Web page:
It was bound to happen sooner or later. I crashed my drone. We were in Tower Grove Park. I had flown it once before earlier on our walk and when we neared the Compton Heights Bandstand, I decided to fly it once more. Everything was going fine, until I backed into a tree, a drone eating tree at that. The drone had lodged itself in a tree’s branch, some twenty feet up. It was already late and getting dark, when I ventured over to the park’s maintenance yard looking for help. Not finding anyone there, I “borrowed” a long board that I thought might be long enough to reach the drone. It wasn’t even close. Returning the board, I found a handful of rocks, with which I tried unsuccessfully to strike the drone, in the hope of dislodging it. I want a pitcher, not a glass of water. I was actually lucky that I couldn’t hit it, because after repeated attempts, the stones that I had found started to shatter on the concrete below. The drone would have been smashed to bits. We left it, forlornly blinking its red caution light in the night.
Returning home, we slowly hatched a rescue plan. One that would not risk incurring medical bills far in excess of the drone’s $300 replacement cost. Yeah, I looked that up and also found that there were no more available for Christmas. After several iterations we came up with a plan that revolved around Ole Yeller, what we called our go to camping tent for way too many years. It came with super long poles that had to be long enough. We would use one pole to poke the drone and then use the other poles to set the tent up as best we could to act as a safety net for the falling drone. The pole wasn’t quite long enough to reach the drone, but we had also brought along a step ladder and in conjunction with that, with Anne at the ready to catch it, I poked the drone just once and it fell like a rock into the soft embrace of an upside-down Ole Yeller. One prop blade had been damaged, but other than that everything was good. After replacing the damaged blade, I successfully test flew it and we’re good to go again.
The below picture is from last night. Jupiter and Saturn were close enough to fit into one frame. You can see three of the four Galileo moons of Jupiter. Missing is Io, which might have ducked around behind the planet or is just lost in its glare. Saturn too is overexposed, but you can see that it has an oval outline that is due to its rings. Through the spotter scope, with the eye, I could clearly see Saturn’s rings and the spaces in-between them and the planet. I was unable to see the bands of clouds on Jupiter. Tonight, it is cloudy, but the forecast for the next few nights afterwards looks pretty good.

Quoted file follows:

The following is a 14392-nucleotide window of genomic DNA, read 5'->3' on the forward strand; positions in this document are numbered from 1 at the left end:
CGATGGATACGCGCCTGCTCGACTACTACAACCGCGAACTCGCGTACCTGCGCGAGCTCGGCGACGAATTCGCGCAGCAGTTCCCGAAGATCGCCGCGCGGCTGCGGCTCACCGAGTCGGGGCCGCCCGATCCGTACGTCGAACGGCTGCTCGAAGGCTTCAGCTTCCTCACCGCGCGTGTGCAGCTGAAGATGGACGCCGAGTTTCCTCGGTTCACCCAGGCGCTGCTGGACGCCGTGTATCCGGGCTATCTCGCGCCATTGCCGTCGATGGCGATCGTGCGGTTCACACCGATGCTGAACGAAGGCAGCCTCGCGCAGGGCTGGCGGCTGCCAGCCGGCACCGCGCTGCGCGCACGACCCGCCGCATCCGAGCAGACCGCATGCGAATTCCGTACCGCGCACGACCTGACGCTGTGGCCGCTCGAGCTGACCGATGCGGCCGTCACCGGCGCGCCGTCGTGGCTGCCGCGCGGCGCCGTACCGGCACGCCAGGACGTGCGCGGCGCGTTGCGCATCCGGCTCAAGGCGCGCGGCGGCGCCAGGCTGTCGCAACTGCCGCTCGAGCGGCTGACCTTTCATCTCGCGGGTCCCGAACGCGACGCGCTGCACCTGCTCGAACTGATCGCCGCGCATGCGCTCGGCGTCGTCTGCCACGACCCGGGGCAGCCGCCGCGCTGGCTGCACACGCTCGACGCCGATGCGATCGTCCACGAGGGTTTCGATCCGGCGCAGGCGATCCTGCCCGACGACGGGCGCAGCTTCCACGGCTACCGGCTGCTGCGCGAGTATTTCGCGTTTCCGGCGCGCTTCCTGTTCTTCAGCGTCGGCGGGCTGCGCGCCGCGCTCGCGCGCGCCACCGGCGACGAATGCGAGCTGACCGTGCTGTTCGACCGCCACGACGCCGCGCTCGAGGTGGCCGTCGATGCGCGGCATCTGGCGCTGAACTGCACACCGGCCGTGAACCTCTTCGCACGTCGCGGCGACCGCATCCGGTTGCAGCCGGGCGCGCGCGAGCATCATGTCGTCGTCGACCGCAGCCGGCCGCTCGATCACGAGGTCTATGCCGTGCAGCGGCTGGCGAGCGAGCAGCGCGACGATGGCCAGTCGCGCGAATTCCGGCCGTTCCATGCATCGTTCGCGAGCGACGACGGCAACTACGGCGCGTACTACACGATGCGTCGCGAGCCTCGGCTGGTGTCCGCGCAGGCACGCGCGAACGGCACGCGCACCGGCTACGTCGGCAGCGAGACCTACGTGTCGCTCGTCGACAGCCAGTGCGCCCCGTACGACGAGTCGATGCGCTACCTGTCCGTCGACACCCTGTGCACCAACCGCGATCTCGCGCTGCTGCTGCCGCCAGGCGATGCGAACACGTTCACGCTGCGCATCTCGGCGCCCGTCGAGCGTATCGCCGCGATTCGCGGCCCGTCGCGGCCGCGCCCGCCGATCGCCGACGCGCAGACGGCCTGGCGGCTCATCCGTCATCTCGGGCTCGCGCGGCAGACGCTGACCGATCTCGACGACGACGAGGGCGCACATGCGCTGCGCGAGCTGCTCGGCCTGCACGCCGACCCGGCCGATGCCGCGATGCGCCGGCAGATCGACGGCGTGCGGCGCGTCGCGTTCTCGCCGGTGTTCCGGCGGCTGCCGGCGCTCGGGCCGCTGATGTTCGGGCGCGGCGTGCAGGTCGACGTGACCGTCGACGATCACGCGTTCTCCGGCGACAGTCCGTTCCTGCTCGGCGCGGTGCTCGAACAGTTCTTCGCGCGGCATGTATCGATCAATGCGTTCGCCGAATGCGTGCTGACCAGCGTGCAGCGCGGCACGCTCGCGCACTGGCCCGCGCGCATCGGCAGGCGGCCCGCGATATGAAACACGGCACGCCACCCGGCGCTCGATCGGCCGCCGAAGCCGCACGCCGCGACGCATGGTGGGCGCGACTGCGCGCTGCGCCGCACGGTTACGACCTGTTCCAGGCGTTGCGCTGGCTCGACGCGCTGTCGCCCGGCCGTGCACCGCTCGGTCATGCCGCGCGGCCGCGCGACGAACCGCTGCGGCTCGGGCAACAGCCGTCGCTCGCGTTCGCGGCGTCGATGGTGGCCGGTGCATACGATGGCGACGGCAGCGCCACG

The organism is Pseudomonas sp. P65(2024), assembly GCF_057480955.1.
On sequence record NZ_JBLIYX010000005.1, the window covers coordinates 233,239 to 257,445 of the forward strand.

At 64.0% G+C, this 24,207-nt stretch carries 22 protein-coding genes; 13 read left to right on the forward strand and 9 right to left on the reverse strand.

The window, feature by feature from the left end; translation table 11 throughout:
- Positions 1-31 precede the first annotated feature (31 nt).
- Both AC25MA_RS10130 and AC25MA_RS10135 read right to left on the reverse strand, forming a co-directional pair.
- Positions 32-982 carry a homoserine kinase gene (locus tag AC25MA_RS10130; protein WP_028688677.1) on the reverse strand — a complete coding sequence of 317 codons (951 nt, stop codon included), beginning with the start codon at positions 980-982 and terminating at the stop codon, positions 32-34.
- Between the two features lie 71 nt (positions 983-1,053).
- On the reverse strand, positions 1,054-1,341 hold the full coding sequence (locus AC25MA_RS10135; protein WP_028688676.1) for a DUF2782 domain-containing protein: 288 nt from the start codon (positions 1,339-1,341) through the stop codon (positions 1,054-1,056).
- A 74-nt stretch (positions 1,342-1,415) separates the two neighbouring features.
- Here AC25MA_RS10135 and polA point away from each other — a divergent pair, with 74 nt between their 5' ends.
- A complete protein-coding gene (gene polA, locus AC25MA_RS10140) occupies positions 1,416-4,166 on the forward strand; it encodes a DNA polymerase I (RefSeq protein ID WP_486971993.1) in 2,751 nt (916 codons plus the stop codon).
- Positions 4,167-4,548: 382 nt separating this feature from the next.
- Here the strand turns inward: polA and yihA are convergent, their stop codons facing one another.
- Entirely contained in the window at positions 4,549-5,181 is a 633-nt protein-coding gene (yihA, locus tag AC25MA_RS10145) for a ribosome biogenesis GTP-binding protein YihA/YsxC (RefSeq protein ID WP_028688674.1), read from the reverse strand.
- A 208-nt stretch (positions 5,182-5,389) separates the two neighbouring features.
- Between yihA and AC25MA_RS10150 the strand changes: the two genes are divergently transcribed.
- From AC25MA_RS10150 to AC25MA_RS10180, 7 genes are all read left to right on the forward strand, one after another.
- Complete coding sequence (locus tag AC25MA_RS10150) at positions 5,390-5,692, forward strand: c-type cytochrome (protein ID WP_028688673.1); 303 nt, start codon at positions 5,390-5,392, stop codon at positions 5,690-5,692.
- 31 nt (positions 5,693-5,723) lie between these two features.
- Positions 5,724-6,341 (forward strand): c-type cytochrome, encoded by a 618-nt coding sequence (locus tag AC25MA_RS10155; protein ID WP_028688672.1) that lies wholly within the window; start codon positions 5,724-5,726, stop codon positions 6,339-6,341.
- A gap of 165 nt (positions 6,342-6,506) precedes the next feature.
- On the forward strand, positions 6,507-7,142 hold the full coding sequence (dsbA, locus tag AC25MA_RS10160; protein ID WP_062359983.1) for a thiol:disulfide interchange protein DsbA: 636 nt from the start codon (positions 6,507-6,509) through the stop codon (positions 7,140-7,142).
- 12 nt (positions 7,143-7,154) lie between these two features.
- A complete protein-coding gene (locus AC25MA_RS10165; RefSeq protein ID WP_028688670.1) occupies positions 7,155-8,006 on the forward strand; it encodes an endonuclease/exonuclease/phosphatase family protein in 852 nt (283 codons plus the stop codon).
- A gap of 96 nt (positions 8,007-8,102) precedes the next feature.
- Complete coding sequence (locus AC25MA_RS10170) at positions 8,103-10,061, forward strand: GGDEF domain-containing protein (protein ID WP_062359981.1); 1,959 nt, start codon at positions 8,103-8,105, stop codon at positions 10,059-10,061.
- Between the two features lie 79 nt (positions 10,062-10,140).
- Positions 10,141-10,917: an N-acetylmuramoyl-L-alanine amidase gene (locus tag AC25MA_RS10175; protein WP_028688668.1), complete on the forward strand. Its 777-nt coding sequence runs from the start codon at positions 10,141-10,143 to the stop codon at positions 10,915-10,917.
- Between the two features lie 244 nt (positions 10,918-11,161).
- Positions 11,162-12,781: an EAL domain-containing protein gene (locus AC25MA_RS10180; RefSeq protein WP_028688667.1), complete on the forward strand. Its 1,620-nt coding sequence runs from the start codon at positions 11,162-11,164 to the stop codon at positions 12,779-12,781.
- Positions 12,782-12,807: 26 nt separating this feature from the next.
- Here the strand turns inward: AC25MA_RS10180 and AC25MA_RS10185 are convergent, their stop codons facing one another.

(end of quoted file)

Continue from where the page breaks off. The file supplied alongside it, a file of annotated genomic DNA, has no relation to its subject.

It is starting to look a lot like Christmas, at least around here and snow is on its way. It is in the forecast for tomorrow. So maybe, but probably not. Yesterday, I brought up the purple tubs full of ornaments, also-known-as the purple worn of D&D fame. I cleared the mantel of the everyday knick-knacks and decorated it with the X-mas stuff. Today, we’ll fetch the tree and then straight away put it up in the living room. Normally, we let our live tree acclimate to the warmer inside temperature, by first staging it through the basement, but it is supposed to hit fifty this afternoon. I figure that by then the tree lot’s mercury will be pretty close to what the basement regularly resides at. After the tree is up and has been decorated, then it will really start looking like Christmas around here.
Observant readers might have noticed that I used both the parochial and secular connotations for the holiday that falls every year on the 25th of December. I’m not declaring war on Christmas or anything like that. Even an ardent Christian should have realized by now that there are now more than a little bit of secular undertones to this once entirely religious holiday. Maybe entirely is even too strong an assertion, because it is thought that early Christians chose this time of year to celebrate Christmas, because another Roman holiday, Saturnalia, was available then to mask the Christian’s religious activities. A little bit of drunken bacchanal would go a long way to disguise their devotions. I mean, who wants to get thrown to the lions on Christmas Eve?